The bench found merit in the argument that when the framers of the constitution considered it appropriate to treat those occupying constitutional positions as a special category, there was no reason for the Court to exclude them from the ambit of the term “high dignitaries”. The bench also agreed with the view that the use of red lights on vehicles carrying the holders of constitutional posts would in no manner compromise with the dignity of other citizens and individuals or embolden them to think that they were superior to other people. This was more so because this distinction would be available to them only while on duty and would be co-terminus with their tenure.

Yet, the Court approved of the partial ban because of the misuse of red lights on the vehicles carrying large number of persons other than “high dignitaries”. The governments of most states and Union Territories, the Court suggested, used the power of issuing notifications to enlarge the list of persons entitled to use red lights with or without flashers, whether on duty or otherwise.

PARTIAL USE

The Court also noted that there was an abysmal failure on the part of the concerned authorities and agencies of various state governments and UTs to check misuse of these vehicles. As a result, they were used for committing crimes, while police officials were scared of checking them (in the belief that influential VVIPs might be travelling in them), let alone imposing a fine or penalty on them and their occupants. Therefore, the Court directed that in such cases, vehicles carrying “high dignitaries” specified by the central government and state governments might be fitted with red lights but these could be used only while the dignitary was on duty and not otherwise.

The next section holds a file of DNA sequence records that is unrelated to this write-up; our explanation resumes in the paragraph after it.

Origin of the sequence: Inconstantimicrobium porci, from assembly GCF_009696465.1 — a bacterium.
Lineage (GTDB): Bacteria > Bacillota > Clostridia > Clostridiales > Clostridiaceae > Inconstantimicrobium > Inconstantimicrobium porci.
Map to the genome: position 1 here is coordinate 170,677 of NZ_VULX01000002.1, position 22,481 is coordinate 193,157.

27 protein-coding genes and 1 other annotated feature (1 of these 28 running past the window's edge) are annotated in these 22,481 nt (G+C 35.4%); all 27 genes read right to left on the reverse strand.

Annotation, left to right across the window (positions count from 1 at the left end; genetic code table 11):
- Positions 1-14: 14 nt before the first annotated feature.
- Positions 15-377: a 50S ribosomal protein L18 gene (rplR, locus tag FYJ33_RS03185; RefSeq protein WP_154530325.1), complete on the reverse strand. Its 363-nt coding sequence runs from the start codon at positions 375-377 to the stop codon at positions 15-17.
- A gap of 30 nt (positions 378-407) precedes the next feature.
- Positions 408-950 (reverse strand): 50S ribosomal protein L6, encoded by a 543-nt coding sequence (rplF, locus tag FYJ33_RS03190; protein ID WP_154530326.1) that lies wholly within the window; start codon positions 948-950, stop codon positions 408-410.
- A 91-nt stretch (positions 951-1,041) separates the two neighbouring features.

The Court further limited the power of states and UTs from enlarging the scope of the term “high dignitaries” beyond what was already there in government notifications. Thus, there were 12 categories of high dignitaries who could have a red beacon with a flasher on their vehicles, starting from the president to include the vice-president, prime minister and judges of the Supreme Court. A separate list of 15 high dignitaries who could use a red beacon without a flasher was also drawn up.